Millburn had served its country well. Out of the entire population 14% were in service, and 2.6% died. These figures run above the average for the entire nation of 12-plus % in service, 2.5% killed.
(Based on 1940 census, 11,652 (Millburn population)., U. S. census, 1940, 131,820,000; served, 16,172,566; killed, 407,828.)

A memorial to the armed forces was included as part of the new Millburn Public Library, and two hand-inscribed books containing the names of all service men and women, and those who contributed to the Memorial, are enclosed in glass cases in the Memorial Hall.

The end of a great war is a good time to pause for a reflective look backward. At the beginning of the long road leading from 1920 to 1945 stood a country village; at its end, a mature community, more than tripled in population.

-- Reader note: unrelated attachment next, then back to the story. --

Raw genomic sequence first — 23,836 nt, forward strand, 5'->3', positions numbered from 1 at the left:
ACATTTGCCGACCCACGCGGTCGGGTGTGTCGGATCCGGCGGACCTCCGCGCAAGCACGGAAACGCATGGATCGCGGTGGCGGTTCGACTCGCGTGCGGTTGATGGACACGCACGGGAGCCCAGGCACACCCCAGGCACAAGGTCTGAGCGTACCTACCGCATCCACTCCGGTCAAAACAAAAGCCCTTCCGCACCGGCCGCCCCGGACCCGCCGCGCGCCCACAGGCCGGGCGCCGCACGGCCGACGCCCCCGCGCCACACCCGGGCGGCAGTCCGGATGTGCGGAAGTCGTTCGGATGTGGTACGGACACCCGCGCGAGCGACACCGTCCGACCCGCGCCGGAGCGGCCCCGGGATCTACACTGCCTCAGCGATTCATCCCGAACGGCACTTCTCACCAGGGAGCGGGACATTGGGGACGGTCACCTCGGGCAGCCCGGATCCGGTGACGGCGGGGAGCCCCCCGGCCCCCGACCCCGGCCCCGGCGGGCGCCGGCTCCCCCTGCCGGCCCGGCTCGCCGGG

The modern settlers, like their pioneer prototypes, were home owners, not renters, and almost four out of five, or about 79% of dwelling units in the community became owner-occupied. This percentage, based on 1950 statistics, towers far above the national 51 %, the State's 53%, and the County's 38%, and places Millburn Township in a unique position among all municipalities (Only Essex Fells 83% exceeds Millburn in Essex County.).